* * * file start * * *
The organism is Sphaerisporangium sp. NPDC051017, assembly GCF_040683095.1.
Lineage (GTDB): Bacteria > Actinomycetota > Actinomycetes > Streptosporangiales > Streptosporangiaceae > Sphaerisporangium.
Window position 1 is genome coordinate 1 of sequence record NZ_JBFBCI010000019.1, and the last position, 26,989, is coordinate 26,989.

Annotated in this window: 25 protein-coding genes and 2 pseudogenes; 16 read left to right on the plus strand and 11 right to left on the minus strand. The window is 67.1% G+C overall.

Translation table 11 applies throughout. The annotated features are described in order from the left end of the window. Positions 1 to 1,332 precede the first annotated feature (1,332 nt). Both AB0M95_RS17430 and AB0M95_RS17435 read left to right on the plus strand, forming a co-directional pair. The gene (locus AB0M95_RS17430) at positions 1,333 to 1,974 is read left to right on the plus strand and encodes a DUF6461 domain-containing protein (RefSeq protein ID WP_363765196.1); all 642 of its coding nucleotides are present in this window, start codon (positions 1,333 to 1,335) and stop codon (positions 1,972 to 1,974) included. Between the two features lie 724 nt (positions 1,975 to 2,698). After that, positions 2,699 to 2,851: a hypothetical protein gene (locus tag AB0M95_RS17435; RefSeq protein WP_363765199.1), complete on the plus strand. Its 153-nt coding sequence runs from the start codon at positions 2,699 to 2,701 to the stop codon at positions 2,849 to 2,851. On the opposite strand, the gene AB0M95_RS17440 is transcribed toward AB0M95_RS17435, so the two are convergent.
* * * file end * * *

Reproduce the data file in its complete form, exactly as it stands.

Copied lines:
The organism is Sphaerisporangium sp. NPDC051017, assembly GCF_040683095.1.
Lineage (GTDB): Bacteria > Actinomycetota > Actinomycetes > Streptosporangiales > Streptosporangiaceae > Sphaerisporangium.
Window position 1 is genome coordinate 1 of sequence record NZ_JBFBCI010000019.1, and the last position, 26,989, is coordinate 26,989.

Annotated in this window: 25 protein-coding genes and 2 pseudogenes; 16 read left to right on the plus strand and 11 right to left on the minus strand. The window is 67.1% G+C overall.

Translation table 11 applies throughout. The annotated features are described in order from the left end of the window. Positions 1 to 1,332 precede the first annotated feature (1,332 nt). Both AB0M95_RS17430 and AB0M95_RS17435 read left to right on the plus strand, forming a co-directional pair. The gene (locus AB0M95_RS17430) at positions 1,333 to 1,974 is read left to right on the plus strand and encodes a DUF6461 domain-containing protein (RefSeq protein ID WP_363765196.1); all 642 of its coding nucleotides are present in this window, start codon (positions 1,333 to 1,335) and stop codon (positions 1,972 to 1,974) included. Between the two features lie 724 nt (positions 1,975 to 2,698). After that, positions 2,699 to 2,851: a hypothetical protein gene (locus tag AB0M95_RS17435; RefSeq protein WP_363765199.1), complete on the plus strand. Its 153-nt coding sequence runs from the start codon at positions 2,699 to 2,701 to the stop codon at positions 2,849 to 2,851. On the opposite strand, the gene AB0M95_RS17440 is transcribed toward AB0M95_RS17435, so the two are convergent.